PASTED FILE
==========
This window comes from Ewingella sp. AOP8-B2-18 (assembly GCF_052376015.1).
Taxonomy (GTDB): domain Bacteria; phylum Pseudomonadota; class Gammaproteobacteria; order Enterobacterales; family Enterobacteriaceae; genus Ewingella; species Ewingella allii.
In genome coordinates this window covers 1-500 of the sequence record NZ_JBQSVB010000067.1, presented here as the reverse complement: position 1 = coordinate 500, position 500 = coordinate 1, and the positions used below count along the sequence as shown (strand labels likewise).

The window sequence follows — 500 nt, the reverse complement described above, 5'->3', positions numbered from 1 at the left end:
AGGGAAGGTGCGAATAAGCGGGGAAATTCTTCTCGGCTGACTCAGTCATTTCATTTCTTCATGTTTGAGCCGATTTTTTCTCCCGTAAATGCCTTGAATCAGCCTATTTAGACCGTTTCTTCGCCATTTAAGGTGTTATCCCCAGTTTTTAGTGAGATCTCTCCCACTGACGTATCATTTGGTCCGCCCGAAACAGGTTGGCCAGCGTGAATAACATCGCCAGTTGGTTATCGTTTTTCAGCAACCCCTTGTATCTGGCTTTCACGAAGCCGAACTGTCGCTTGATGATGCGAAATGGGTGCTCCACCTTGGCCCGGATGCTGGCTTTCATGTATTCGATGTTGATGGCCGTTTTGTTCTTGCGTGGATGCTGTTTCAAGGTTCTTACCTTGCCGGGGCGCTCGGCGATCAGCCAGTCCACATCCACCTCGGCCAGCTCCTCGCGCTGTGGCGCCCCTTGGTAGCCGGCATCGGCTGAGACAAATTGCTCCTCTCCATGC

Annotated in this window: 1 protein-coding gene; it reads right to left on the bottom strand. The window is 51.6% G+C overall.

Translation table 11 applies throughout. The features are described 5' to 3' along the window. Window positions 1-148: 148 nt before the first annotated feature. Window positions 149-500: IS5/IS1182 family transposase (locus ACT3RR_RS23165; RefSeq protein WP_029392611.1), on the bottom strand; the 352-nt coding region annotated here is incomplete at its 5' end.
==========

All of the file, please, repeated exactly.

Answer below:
This window comes from Ewingella sp. AOP8-B2-18 (assembly GCF_052376015.1).
Taxonomy (GTDB): domain Bacteria; phylum Pseudomonadota; class Gammaproteobacteria; order Enterobacterales; family Enterobacteriaceae; genus Ewingella; species Ewingella allii.
In genome coordinates this window covers 1-500 of the sequence record NZ_JBQSVB010000067.1, presented here as the reverse complement: position 1 = coordinate 500, position 500 = coordinate 1, and the positions used below count along the sequence as shown (strand labels likewise).

The window sequence follows — 500 nt, the reverse complement described above, 5'->3', positions numbered from 1 at the left end:
AGGGAAGGTGCGAATAAGCGGGGAAATTCTTCTCGGCTGACTCAGTCATTTCATTTCTTCATGTTTGAGCCGATTTTTTCTCCCGTAAATGCCTTGAATCAGCCTATTTAGACCGTTTCTTCGCCATTTAAGGTGTTATCCCCAGTTTTTAGTGAGATCTCTCCCACTGACGTATCATTTGGTCCGCCCGAAACAGGTTGGCCAGCGTGAATAACATCGCCAGTTGGTTATCGTTTTTCAGCAACCCCTTGTATCTGGCTTTCACGAAGCCGAACTGTCGCTTGATGATGCGAAATGGGTGCTCCACCTTGGCCCGGATGCTGGCTTTCATGTATTCGATGTTGATGGCCGTTTTGTTCTTGCGTGGATGCTGTTTCAAGGTTCTTACCTTGCCGGGGCGCTCGGCGATCAGCCAGTCCACATCCACCTCGGCCAGCTCCTCGCGCTGTGGCGCCCCTTGGTAGCCGGCATCGGCTGAGACAAATTGCTCCTCTCCATGC

Annotated in this window: 1 protein-coding gene; it reads right to left on the bottom strand. The window is 51.6% G+C overall.

Translation table 11 applies throughout. The features are described 5' to 3' along the window. Window positions 1-148: 148 nt before the first annotated feature. Window positions 149-500: IS5/IS1182 family transposase (locus ACT3RR_RS23165; RefSeq protein WP_029392611.1), on the bottom strand; the 352-nt coding region annotated here is incomplete at its 5' end.